To clarify, let’s look at Iraq war coverage.
In 2007 CBS News refused to air a report by its chief foreign correspondent, Lara Logan, which showed murdered civilians in Baghdad, together with footage of Iraqi bystanders blaming the carnage on U.S. soldiers. The network said “some of the images were a bit strong.”
A documentary broadcast by CBC at about the same time showed that the problem was general. Numerous journalists reported censorship of Iraq war coverage, especially where U.S. or coalition soldiers unchivalrously slaughtered Iraqi soldiers using vastly superior weapons. Their employers told them that these images made viewers uncomfortable, an observation echoed by CBS head Leslie Moonves.
Notice how easily the commercial concerns trumped “deep” ethics. When Adolf Ochs selected “all the news that’s fit to print” as the New York Times slogan, he spoke truer than he knew. Generations of editors eroded its meaning until it described little more than the Times’s craven failure to report that President George W. Bush lied about uranium shipments to Iraq. The newspaper feared reader backlash, not to mention being cut out of White House press conferences.
What would a “large” or “global” ethical discussion of this issue look like? It would revisit Hegel’s observation that criticism of the four estates of society could only be accomplished by a courageous “fifth estate.” Over time, journalists evolved a code of ethics to deal with the pressures that would be brought to bear. This was doable because only one estate was embarrassed by a given story, and the other three were avid to read about it.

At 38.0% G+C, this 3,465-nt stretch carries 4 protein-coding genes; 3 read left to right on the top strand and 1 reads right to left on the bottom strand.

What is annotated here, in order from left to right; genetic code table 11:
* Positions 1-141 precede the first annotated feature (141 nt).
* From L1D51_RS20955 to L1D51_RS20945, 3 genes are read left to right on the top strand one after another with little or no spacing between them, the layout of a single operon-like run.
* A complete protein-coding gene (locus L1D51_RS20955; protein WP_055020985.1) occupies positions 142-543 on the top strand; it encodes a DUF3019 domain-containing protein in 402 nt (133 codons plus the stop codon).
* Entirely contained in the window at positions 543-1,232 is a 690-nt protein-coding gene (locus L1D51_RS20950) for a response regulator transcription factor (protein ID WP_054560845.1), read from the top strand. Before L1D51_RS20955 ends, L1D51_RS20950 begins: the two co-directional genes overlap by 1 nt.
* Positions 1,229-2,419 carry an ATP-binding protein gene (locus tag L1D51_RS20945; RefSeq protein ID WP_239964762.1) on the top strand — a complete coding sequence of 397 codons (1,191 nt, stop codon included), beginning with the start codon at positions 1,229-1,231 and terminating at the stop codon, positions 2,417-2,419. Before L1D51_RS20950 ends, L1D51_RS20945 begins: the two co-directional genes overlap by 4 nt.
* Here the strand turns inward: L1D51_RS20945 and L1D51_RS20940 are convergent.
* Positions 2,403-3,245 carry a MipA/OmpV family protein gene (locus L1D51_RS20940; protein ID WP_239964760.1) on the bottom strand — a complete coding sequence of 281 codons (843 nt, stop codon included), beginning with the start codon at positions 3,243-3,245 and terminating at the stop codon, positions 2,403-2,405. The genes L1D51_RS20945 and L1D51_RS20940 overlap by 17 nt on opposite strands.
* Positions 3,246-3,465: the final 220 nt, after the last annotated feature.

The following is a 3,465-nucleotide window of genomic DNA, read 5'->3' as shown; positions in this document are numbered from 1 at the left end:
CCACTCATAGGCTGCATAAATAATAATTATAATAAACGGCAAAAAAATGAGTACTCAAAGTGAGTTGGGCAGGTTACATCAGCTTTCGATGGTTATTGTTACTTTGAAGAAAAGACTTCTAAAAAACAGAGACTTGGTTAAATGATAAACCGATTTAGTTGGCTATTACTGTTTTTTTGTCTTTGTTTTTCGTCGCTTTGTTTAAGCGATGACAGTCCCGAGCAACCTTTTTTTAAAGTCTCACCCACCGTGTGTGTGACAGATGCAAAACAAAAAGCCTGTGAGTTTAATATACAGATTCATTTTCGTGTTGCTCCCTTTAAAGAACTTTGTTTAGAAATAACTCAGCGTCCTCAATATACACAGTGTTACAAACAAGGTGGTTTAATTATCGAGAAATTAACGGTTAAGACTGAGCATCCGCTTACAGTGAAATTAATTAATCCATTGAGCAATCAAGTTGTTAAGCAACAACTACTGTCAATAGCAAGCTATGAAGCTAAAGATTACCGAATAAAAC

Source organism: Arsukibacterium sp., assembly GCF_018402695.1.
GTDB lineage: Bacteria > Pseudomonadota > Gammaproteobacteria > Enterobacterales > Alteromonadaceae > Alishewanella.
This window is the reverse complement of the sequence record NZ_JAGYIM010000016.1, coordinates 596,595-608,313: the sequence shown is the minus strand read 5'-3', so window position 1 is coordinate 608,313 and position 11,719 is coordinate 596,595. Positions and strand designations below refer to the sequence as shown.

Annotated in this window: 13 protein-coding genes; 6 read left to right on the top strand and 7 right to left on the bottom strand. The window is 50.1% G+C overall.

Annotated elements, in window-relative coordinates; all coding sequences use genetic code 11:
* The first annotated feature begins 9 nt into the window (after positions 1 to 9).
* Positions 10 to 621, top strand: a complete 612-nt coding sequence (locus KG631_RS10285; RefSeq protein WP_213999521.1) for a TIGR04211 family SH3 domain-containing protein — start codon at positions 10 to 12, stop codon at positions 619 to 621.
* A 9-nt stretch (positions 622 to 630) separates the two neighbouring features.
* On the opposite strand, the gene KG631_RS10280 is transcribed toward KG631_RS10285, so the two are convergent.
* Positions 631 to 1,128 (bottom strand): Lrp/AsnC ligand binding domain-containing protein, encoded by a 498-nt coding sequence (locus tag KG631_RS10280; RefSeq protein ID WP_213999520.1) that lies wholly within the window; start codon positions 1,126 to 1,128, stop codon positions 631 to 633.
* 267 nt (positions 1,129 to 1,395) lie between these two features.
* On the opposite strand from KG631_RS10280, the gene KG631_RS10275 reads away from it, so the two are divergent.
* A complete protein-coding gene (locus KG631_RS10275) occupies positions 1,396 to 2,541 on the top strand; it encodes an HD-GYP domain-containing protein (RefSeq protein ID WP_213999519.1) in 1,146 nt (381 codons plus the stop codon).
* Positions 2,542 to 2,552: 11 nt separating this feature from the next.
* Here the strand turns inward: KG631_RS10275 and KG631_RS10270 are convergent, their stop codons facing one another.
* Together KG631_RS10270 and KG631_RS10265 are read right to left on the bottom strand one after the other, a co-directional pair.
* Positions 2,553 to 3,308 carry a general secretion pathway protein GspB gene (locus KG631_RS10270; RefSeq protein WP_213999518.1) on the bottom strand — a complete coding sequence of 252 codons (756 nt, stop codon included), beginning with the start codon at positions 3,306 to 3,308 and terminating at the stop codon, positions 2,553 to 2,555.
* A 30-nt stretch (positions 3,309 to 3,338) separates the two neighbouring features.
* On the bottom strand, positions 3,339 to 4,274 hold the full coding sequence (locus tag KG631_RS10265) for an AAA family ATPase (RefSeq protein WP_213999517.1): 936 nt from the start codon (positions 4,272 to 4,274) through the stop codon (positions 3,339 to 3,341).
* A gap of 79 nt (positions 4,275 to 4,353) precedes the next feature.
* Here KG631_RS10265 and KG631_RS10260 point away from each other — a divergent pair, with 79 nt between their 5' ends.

The problem today is that journalism is global. A story, such as the Iraq war, that challenges the patriotic exceptionalism of a media company’s entire customer base cannot be managed within the Hegelian ethical framework.
By the way, this can also be a sub-national problem where there are ethnic tensions. In the runup to the 1995 Quebec independence referendum The Globe and Mail suspended a series of articles in which separatists explained their viewpoint. The reason was reader outrage. Similarly, an editor asked me not to quote Quebeckers who recalled historic anglophone injustice against the French.
Stephen Ward has not, as Knox alleges, failed to “extract the good from the existing.” Rather, Ward is reminding us that the dictionary has two definitions of ethics. One is “professional standards.” The other is the classical definition of ethics as “the general nature of morals.” He is suggesting that the media need to add the second to the first.
Those of us who have laboured in the trenches should be relieved, not hypersensitive, that this important conversation has finally begun.
Re: “Intervention or Protection,” by
We respect Ramesh Thakur and thank him for his fair summary of our main points. We are happy that he agrees with us on several key issues and look forward to working with him in the future. This letter responds to the most important points on which he feels a “strong sense of unease”—our book’s focus on mobilizing the domestic will to intervene in Canada and the United States and our making recommendations to Ottawa and Washington rather than criticizing the five permanent members of the Security Council and their failures to react at the international level.